Forum for Science, Industry and Business

Sponsored by:     3M 
Search our Site:

 

Hubble Discovers that Milky Way Core Drives Wind at 2 Million Miles Per Hour

07.01.2015

At a time when our earliest human ancestors had recently mastered walking upright, the heart of our Milky Way galaxy underwent a titanic eruption, driving gases and other material outward at 2 million miles per hour.

Now, at least 2 million years later, astronomers are witnessing the aftermath of the explosion: billowing clouds of gas towering about 30,000 light-years above and below the plane of our galaxy.


NASA, ESA, and A. Feild (STScI); Science: NASA, ESA, and A. Fox (STScI)

This graphic shows how NASA's Hubble Space Telescope probed the light from a distant quasar to analyze the so-called Fermi Bubbles, two lobes of material being blown out of the core of our Milky Way galaxy. The quasar's light passed through one of the bubbles. Imprinted on that light is information about the outflow's speed, composition, and eventually mass. The outflow was produced by a violent event that happened about 2 million years ago in our galaxy's core.

The enormous structure was discovered five years ago as a gamma-ray glow on the sky in the direction of the galactic center. The balloon-like features have since been observed in X-rays and radio waves. But astronomers needed NASA's Hubble Space Telescope to measure for the first time the velocity and composition of the mystery lobes. They now seek to calculate the mass of the material being blown out of our galaxy, which could lead them to determine the outburst's cause from several competing scenarios.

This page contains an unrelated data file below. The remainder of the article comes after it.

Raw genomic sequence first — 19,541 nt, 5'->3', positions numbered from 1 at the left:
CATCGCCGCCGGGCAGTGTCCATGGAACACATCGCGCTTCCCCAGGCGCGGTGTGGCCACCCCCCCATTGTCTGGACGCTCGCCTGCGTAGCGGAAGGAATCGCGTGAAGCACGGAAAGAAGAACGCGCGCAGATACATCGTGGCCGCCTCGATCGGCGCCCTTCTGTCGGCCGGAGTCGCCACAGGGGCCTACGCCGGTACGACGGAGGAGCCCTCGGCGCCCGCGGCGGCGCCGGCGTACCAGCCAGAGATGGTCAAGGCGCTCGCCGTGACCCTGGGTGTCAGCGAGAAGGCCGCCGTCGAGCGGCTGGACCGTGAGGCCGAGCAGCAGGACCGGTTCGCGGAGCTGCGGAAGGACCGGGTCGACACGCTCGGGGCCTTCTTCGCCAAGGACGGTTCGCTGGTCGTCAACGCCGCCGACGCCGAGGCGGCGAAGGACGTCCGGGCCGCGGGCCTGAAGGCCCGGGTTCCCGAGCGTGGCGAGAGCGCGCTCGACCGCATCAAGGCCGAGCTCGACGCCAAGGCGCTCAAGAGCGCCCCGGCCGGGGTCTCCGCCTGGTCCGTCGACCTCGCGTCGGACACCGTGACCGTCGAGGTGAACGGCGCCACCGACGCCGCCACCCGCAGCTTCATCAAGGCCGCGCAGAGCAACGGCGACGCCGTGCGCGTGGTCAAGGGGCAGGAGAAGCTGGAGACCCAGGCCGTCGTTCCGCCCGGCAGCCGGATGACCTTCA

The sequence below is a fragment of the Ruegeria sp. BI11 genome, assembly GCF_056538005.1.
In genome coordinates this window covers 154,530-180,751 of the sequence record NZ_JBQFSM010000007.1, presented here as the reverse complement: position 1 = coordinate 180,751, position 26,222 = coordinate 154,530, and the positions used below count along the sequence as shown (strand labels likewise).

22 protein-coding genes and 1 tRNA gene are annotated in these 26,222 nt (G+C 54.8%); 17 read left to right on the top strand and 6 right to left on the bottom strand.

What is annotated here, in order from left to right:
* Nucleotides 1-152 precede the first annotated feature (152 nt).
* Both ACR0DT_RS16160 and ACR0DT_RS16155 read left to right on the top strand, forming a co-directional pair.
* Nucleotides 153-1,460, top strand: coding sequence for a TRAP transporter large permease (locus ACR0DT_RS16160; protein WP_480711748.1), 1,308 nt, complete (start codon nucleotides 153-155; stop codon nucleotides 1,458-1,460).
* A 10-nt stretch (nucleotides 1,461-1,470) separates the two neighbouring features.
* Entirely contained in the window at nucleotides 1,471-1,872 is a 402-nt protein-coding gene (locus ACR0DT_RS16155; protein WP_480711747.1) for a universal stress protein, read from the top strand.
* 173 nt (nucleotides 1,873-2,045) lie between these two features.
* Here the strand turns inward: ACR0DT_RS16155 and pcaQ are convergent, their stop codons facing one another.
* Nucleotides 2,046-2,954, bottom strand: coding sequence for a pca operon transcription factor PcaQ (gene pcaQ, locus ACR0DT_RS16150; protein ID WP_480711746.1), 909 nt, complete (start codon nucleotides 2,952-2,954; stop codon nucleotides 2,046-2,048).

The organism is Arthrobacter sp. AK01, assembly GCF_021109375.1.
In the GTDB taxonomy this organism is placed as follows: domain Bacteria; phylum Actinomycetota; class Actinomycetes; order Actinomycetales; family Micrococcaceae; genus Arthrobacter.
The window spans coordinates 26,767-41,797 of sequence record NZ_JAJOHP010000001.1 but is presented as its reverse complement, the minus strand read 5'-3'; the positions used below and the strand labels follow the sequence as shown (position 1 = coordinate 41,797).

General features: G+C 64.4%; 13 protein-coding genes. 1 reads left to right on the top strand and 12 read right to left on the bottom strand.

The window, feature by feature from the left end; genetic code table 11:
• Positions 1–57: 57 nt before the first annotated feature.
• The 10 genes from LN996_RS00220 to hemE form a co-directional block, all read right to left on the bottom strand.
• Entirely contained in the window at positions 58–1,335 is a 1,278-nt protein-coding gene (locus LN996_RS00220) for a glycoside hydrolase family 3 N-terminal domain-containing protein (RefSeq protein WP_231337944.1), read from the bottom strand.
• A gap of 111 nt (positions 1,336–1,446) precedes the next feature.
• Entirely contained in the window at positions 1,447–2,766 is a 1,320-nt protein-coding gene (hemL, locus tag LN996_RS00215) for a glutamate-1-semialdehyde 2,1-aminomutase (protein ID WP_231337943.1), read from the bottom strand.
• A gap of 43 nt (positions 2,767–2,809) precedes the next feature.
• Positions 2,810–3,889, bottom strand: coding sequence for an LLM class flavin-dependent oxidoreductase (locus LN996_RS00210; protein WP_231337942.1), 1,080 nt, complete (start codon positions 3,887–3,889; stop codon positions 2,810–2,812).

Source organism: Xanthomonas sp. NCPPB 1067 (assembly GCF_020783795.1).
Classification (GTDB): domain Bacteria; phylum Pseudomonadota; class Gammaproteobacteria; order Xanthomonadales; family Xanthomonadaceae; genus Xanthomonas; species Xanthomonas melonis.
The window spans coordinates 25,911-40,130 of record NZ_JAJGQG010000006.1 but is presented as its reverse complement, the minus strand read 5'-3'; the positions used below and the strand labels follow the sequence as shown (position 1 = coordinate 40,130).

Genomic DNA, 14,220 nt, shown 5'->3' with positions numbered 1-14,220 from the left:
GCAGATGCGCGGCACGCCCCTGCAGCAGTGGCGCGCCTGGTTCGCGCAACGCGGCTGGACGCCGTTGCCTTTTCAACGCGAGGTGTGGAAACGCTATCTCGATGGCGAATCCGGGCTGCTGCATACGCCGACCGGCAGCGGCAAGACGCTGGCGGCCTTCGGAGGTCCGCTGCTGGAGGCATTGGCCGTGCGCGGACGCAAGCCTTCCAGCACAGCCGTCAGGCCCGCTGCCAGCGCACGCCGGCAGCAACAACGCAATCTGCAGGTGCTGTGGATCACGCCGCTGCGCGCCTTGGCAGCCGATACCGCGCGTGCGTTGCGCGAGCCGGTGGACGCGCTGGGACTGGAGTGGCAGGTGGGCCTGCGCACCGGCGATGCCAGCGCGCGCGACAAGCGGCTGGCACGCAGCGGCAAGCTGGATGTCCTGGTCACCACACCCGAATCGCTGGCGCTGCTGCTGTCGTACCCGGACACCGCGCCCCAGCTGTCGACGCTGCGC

Astronomers have proposed two possible origins for the bipolar lobes: a firestorm of star birth at the Milky Way's center or the eruption of its supermassive black hole. Although astronomers have seen gaseous winds, composed of streams of charged particles, emanating from the cores of other galaxies, they are getting a unique, close-up view of our galaxy's own fireworks.

"When you look at the centers of other galaxies, the outflows appear much smaller because the galaxies are farther away," said Andrew Fox of the Space Telescope Science Institute in Baltimore, Maryland, lead researcher of the study. "But the outflowing clouds we're seeing are only 25,000 light-years away in our galaxy. We have a front-row seat. We can study the details of these structures. We can look at how big the bubbles are and can measure how much of the sky they are covering."

Fox's results will be published in The Astrophysical Journal Letters and will be presented at the American Astronomical Society meeting in Seattle, Washington.

The giant lobes, dubbed Fermi Bubbles, initially were spotted using NASA's Fermi Gamma-ray Space Telescope. The detection of high-energy gamma rays suggested that a violent event in the galaxy's core aggressively launched energized gas into space. To provide more information about the outflows, Fox used Hubble's Cosmic Origins Spectrograph (COS) to probe the ultraviolet light from a distant quasar that lies behind the base of the northern bubble. Imprinted on that light as it travels through the lobe is information about the velocity, composition, and temperature of the expanding gas inside the bubble, which only COS can provide.

Fox's team was able to measure that the gas on the near side of the bubble is moving toward Earth and the gas on the far side is travelling away. COS spectra show that the gas is rushing from the galactic center at roughly 2 million miles an hour (3 million kilometers an hour).